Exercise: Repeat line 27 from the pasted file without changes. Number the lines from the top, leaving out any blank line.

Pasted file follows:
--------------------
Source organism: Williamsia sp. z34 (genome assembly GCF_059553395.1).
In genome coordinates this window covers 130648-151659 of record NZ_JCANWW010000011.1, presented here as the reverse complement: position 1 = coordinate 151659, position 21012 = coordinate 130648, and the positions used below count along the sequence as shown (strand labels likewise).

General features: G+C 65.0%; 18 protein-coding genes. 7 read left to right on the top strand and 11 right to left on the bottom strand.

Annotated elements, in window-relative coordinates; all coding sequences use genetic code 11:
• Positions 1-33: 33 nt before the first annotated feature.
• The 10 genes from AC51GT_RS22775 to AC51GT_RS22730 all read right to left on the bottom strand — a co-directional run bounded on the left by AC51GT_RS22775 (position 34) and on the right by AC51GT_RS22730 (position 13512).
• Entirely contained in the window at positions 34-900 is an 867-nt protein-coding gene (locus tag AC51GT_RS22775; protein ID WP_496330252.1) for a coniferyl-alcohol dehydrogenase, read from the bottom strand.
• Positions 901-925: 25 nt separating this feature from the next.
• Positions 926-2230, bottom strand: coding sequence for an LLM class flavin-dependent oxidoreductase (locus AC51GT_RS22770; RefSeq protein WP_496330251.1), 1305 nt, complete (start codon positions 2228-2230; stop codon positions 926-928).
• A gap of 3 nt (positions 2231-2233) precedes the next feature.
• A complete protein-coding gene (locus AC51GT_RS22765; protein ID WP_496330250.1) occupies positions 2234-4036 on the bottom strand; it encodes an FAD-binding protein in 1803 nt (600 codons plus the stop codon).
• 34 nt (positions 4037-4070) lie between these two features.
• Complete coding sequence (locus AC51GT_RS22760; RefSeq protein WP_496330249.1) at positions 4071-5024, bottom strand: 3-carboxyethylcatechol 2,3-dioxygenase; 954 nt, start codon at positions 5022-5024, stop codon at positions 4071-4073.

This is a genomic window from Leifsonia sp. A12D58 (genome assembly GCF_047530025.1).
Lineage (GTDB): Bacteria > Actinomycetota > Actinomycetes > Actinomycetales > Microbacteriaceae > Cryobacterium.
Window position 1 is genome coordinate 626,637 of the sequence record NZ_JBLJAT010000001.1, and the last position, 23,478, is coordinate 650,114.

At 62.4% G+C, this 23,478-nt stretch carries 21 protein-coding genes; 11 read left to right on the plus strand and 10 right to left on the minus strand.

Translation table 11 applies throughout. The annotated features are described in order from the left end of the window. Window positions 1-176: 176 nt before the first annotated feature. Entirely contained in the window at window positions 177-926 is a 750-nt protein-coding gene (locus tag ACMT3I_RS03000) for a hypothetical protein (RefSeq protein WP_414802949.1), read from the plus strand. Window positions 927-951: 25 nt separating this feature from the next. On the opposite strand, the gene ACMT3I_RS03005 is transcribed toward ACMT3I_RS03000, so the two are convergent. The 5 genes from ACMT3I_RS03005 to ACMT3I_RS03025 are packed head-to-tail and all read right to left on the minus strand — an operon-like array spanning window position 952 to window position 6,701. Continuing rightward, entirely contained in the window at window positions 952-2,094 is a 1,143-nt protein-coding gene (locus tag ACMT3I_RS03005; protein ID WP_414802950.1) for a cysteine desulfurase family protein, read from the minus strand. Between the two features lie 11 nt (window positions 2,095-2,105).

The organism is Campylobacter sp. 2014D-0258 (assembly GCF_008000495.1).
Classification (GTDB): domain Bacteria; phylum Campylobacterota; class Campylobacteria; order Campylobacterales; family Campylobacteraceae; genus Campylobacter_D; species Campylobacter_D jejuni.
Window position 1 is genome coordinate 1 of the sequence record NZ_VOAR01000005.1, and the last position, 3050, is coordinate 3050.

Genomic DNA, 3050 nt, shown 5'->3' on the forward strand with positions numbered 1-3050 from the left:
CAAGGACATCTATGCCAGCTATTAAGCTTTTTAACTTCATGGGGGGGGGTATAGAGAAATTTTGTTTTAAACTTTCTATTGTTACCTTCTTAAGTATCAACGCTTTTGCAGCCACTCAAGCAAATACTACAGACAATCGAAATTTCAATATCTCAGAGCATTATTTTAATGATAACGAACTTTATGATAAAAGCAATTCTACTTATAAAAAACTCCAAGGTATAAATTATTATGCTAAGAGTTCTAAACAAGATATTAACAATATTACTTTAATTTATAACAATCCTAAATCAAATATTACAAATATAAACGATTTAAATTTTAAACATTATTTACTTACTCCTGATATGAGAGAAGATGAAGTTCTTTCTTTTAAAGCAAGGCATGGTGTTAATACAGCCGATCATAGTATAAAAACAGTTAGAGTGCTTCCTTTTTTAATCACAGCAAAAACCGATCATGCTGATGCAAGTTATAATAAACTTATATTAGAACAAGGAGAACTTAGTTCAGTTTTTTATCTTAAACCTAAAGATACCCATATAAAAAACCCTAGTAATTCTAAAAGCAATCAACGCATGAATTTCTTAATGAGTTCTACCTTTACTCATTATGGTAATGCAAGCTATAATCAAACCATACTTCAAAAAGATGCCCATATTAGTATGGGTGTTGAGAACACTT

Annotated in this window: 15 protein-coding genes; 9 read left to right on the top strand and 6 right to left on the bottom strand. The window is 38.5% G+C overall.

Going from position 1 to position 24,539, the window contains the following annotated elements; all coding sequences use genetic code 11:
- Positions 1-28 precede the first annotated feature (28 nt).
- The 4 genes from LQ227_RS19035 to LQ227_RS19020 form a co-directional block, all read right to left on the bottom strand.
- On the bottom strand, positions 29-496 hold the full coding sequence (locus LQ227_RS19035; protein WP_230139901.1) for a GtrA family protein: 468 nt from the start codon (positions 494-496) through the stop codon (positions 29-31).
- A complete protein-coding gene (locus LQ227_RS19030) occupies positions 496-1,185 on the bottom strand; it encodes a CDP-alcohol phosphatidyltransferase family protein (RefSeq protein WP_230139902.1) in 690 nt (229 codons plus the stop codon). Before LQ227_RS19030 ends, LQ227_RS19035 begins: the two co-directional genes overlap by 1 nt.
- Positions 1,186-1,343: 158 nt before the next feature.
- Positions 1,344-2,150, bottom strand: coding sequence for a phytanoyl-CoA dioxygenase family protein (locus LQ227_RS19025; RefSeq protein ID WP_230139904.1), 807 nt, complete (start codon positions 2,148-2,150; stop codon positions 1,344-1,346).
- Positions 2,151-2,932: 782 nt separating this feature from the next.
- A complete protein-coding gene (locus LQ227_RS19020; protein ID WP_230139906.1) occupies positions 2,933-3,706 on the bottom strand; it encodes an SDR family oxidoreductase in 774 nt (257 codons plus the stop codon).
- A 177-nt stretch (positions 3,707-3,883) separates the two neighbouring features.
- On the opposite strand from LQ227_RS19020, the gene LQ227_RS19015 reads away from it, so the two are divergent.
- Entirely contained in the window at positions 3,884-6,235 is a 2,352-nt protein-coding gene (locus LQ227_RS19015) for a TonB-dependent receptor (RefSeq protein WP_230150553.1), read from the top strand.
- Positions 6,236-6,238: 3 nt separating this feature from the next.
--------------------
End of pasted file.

- The 4 genes from LQ227_RS19035 to LQ227_RS19020 form a co-directional block, all read right to left on the bottom strand.